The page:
So you keep writing. At least, you try.

Ink

I’m currently trying to work my way through the minefield of novel writing.  Now my teaching course is finished I try to dedicate at least an hour every day before life enters my world.  This doesn’t mean however that I’ve lost my love for the short story, in fact I’m using word limits of late as a writing exercise, to get the brain moving if you like.  Here’s another one of them, this time I gave myself 200 words.  It’s inspired by the black paint peeling off the gate – I just changed place and perspective.  Over to you.

__________________________

 

A hesitant scribble with the last stub of a pencil, trying to make it last.  Where would the next one come from?  He’d tried scraping the walls, adding saliva, hoping to make primitive ink but it dried and faded, a metaphor for life, he thought.  Like a rose, it bursts into bloom then slowly the ground is covered with a silken duvet.

The pencil was his saviour, his sanity.  He wrote to no-one but the words he scrawled were his words, his truth.  He held the stub of the pencil and wondered how many more words he could write before the lead finally gave way and became nothing.

As he lay on his bunk, listening to the night sounds, he heard a faint patter.  His thumbnail struck the match, expecting a cockroach or maybe a mouse for company.  He saw nothing except shavings from the ancient black bars, which he now held the match to.  The paint was peeling.  Before his fingers burnt he scratched the black paint and spat on it.  Salvation. The writer, with another six years to serve, lay smiling on his bunk.  Tonight he could sleep without worrying about his pencil.  He had found his ink.

99-word fiction – The face

She lay on the bed and he kissed her again.  She was beautiful.  Her face, that face, as smooth as morning ice, her complexion airbrush perfect and those eyes, deep and black as mineshafts, stalked him around the room. He was reduced to switching off the light before undressing and only when he was under the duvet would he turn the light back on, and there she was, a remote smile always on her face. He couldn’t go on like this, she had to go, permanently.

He bent down and kissed the cover of Vanity Fair one last time.

The shrink and syllable

Message / psycho / disyllable

Sounds like an English pub name, in fact, should I ever own a pub (dangerous Farley, dangerous) it wouldn’t be a bad one.  I digress.  This piece came from an early morning idea of opening the dictionary, closing my eyes and jabbing my finger three times and seeing what words were found…the first two were ok. At 7am I really had to think about ‘disyllable’ though. Anyway, I gave myself 20 minutes for the exercise and it rolled out like this:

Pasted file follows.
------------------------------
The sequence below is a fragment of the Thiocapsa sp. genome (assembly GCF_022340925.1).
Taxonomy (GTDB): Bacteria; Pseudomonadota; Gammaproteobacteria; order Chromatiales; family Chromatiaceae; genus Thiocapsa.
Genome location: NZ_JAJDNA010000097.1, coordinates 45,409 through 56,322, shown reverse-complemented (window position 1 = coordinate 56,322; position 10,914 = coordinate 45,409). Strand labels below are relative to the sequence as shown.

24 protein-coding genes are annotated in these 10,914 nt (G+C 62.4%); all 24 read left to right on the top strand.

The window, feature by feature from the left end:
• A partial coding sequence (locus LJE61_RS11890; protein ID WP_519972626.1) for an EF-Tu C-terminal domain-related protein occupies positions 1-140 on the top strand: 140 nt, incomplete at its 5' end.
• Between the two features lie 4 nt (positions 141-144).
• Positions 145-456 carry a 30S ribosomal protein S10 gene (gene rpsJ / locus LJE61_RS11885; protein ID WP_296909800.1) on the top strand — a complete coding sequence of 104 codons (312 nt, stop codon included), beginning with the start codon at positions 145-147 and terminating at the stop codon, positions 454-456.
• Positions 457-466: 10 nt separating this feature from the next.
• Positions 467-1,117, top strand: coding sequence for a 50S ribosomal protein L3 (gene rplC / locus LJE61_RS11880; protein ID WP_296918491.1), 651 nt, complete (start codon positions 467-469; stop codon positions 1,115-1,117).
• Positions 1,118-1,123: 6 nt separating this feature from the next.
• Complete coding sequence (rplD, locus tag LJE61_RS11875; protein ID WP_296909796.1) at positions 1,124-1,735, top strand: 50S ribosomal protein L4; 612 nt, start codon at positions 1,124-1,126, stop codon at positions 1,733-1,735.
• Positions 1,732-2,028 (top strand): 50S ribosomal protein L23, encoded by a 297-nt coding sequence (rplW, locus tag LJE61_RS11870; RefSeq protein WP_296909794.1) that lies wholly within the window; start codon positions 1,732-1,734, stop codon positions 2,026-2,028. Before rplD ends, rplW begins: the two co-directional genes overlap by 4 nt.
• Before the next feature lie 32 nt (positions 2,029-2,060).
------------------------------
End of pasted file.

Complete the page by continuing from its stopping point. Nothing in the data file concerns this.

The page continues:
***

He sat there staring at me, just wouldn’t drop his eyes. I could feel myself squirming inside, uncomfortable was not word enough for how I felt. In some far off corner of my brain though I rationalised; he had a point, some twisted logic that made his argument plausible. He waited.

“You must understand Mr Brunton that I am not an expert in that field.”

Yes, but what do you actually think doctor?”

Well, I suppose if I had an opinion I could proffer it, I guess I can’t see the harm.”

He waited. I cleared my throat. I wasn’t so much worried about his reaction, I found myself wanting his approval. I held his gaze.

“The first thing is you need to stop thinking everything is some kind of subliminal message, with some hidden agenda. It really isn’t like that. You…”

“Doctor, you work for the system, you would say that.”

“System? What system? I am a psychologist Mr Brunton, you came to me remember?” I heard my tone change. No matter what the situation I’ve always kept a lid on my feelings. Impartiality is my middle name. However, with this psycho sitting in front of me thinking God knows what about me, whilst the colour drained and returned to his face with every fleeting emotion that raced through his mind, his eyes constantly wandering round the room. I could feel tiny bubbles of anger rising up, like champagne in a flute glass.

“There is nothing untoward about it,” I continued, “and I really don’t see the problem Mr Br…”

“Ah! But you wouldn’t would you doctor. For you it isn’t a problem you’ve ever considered. How many people go through life blatantly ignoring fundamental questions such as these? Too many I shouldn’t wonder.”

“Mr Brunton.”

“You ignore these things at your peril doctor. These issues must be confronted, they have to be…”

MR BRUNTON!” I was now shaking visibly and any trace of impartiality had flown out of the window or crawled under the door. “Mr Brunton, I am not an expert in either linguistics or grammar, therefore I will now find you the contact details of the Oxford English Dictionary, whereupon you can contact them yourself and ask them just why the word “disyllable”, which means a word containing two syllables, itself actually contains four.”